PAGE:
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About Me

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I have been interested in nature for most of my life but since I retired I spend as much time as I can exploring the nature reserves and wildlife hotspots of my adopted home, Dorset in southern England. Whilst out I record what I see and take snaps where I can (I am no photographer!) and that forms the basis of my Nature of Dorset website. When I find something new I like to research it and write about it in my nature notes, it is how I learn and hopefully you might find my notes helpful as well!

This website is for the people of Dorset interested in wildlife and for people from elsewhere interested in the wildlife of Dorset!

19 January, 2013

House-fly (Polietes lardaria)

A house-fly with the scientific name of lardaria - a pest found in the larder perhaps? Not true! Whilst some related species, notably the now less than common Common House-fly are known to carry disease from dung to unprotected food, many house-flies are never found in houses at all!
This species, which looks a little like a small flesh-fly, likes open country, hedgerows and sparse woodland and often occurs in well stocked gardens from April right through until the autumn. Its larvae are predatory and live in dung.
Find out more here: www.natureofdorset.co.uk/species_panel/House%20fly%20%28P...

Stiletto Fly (Thereva nobilitata)

The pointed abdomen of this species and its relatives have led them to be called stiletto flies. This species reassembles the group known as robber flies and shares some of their characteristics. The are rarely seen on flowers preferring to wait on leaves for passing small insects which they dart out and attack. They have a lot of hairs which protects them against struggling prey.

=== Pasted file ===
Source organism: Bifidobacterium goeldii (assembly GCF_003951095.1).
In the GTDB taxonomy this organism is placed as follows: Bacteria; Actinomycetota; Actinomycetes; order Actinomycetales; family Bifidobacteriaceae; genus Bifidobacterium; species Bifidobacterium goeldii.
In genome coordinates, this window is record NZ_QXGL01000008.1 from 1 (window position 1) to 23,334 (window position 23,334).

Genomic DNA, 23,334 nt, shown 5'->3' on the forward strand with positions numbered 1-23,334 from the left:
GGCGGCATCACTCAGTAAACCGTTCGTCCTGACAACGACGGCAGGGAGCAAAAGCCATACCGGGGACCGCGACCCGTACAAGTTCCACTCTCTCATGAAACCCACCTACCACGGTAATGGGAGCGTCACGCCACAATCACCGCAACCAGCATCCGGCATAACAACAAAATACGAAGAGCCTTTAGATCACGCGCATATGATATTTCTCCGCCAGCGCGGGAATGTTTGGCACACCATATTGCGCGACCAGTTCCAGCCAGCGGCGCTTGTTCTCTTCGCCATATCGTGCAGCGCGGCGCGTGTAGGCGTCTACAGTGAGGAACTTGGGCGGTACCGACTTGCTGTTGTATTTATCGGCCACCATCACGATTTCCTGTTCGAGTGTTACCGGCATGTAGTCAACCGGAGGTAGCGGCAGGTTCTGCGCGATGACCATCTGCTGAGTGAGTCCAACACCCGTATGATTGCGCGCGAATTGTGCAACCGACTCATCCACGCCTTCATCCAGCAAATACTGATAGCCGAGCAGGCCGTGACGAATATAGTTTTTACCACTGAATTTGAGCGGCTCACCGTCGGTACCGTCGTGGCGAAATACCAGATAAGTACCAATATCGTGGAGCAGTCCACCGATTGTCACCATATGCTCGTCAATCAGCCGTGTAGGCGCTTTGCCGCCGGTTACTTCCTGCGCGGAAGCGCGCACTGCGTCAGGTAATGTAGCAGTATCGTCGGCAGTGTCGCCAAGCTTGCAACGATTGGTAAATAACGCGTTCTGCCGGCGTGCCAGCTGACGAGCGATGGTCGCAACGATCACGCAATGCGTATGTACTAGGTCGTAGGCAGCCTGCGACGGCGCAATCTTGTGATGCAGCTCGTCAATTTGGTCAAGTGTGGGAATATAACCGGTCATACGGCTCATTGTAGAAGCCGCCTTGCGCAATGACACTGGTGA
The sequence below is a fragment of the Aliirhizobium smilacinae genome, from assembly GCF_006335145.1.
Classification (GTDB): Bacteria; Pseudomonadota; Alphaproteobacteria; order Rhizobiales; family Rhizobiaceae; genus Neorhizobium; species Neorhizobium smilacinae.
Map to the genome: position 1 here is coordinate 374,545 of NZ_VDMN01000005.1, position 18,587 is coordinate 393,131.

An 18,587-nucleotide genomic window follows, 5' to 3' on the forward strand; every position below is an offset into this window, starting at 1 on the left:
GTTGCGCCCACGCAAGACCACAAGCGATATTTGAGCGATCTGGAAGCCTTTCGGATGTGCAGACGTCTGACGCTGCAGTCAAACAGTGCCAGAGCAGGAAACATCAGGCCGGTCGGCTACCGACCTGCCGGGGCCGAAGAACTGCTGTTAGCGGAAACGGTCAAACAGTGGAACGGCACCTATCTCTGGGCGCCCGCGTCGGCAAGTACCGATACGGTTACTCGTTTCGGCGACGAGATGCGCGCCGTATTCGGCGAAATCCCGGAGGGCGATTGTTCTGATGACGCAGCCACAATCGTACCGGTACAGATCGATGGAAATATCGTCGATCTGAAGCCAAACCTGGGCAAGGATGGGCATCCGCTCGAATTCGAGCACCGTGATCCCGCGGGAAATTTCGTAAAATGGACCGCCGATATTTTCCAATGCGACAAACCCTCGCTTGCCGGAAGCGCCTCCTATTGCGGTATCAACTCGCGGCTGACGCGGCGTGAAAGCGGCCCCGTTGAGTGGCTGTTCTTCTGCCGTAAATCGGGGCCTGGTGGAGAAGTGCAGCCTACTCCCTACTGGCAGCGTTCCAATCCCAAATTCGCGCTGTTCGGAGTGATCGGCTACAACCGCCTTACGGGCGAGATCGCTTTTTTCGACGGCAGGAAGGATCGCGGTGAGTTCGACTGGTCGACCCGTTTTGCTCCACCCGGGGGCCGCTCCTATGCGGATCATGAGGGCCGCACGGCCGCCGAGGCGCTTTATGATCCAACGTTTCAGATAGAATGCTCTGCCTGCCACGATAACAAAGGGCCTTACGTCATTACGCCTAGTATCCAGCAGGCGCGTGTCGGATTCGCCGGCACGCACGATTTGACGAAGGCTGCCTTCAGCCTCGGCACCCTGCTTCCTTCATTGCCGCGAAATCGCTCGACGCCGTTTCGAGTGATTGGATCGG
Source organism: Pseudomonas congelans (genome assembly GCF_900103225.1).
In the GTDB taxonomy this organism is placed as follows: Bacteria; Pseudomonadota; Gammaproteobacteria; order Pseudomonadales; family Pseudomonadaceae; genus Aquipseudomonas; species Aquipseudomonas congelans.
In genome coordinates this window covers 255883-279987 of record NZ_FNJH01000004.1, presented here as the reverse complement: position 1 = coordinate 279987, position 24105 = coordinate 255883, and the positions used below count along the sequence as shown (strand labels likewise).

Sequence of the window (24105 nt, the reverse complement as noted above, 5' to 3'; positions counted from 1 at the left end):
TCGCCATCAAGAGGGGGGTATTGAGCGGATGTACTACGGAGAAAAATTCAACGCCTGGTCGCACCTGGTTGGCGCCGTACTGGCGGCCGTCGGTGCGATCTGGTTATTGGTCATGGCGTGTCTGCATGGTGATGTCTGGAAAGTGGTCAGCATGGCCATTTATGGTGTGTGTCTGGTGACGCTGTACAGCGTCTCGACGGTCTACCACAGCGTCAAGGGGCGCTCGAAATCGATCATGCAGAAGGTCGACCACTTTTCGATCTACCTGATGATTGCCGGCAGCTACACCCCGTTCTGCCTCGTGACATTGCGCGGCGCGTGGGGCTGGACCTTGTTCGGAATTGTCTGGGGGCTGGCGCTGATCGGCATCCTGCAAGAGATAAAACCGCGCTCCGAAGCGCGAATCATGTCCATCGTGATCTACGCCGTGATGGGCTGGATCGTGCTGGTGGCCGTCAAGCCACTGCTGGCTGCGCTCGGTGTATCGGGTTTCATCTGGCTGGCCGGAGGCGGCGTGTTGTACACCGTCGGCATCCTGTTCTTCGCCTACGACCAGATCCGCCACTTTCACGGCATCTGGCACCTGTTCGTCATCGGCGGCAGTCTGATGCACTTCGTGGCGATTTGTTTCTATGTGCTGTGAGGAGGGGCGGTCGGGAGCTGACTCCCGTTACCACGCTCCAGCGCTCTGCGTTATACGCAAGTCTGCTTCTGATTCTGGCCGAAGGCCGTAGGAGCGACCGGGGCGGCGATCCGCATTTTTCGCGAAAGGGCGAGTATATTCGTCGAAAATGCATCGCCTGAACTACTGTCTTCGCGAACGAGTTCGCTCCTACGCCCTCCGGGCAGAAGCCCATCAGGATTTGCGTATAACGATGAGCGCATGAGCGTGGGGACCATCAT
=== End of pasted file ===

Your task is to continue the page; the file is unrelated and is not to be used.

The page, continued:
The larvae are found in leaf litter and are omnivorous eating both rotting vegetation and taking live prey. The adults can be seen from May to August but are most numerous later in the summer when they often form large mating swarms.
Find out more here: http://www.natureofdorset.co.uk/species_panel/Stiletto%20fly%20%5BT%20nobilitata%5D

Horse Fly (Tabanus bromius)

This fly is one of several related species that are pests to horses and so, not surprisingly, are called horse flies. It is the females that bite as they need mammal's blood after mating to enable the eggs to develop. These are large flies and present no danger to human-kind.
Their larvae can be aquatic or semi-aquatic and even terrestrial provided the soil is damp. They are predatory on other insects and worms and so are pretty formidable! The adults fly from May through to September but are most common later in the summer.
This species has been given the common name of the Band-eyed Brown Horse fly because the eyes have a dark band across them.
Find out more here: www.natureofdorset.co.uk/species_panel/Horse%20fly%20%28T...

04 January, 2013

Sun Spurge (Euphorbia helioscopia)

If you are a gardener you will be very familiar with Sun Spurge as it is a common 'weed' of cultivated areas and it spreads willingly growing in the most unlikely places; sometimes where there is hardly any soil, even in cracks by brick walls! Specimens growing in poor or little soil tend to be much smaller than those growing in fertile soil.

It flowers from April to July but it can be seen in a 'leafy' state throughout the winter and is visible in our garden all year round. It is quick growing and soon reappears after you pull a load out! Apparently the seeds are spread by ants.
Find out more here: www.natureofdorset.co.uk/species_panel/Sun%20Spurge

02 January, 2013

Three Cornered Leek (Allium triquetrum)

The Three Cornered or Triquetrous Leek is a plant of the western Mediterranean that has found its way into the British flora having become naturalised after spreading from gardens. It is found almost exclusively in south western Britain and is quite common in the Isles of Scilly and coastal areas of Cornwall where I have seen it on visits there.

It is rare in Dorset and it does occur at Durlston Country Park, usually in flower between April and June which is in line with my reference books which all say exactly that, April to June. Imagine my surprise, then, to find it in flower at the end of December in the middle of Weymouth!

This is a plant that likes a shaded position, preferably quite damp, so you will find it in damp woods, by shaded stream sides and by stone walls and these in Weymouth were on the earth banks of the north and shaded side of the stone walls of Nothe Fort where there are tall, established trees. Perfect habitat but in flower in December - that must say something about how mild our winters are generally becoming?
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Find out more here: www.natureofdorset.co.uk/species_panel/Three%20Cornered%2...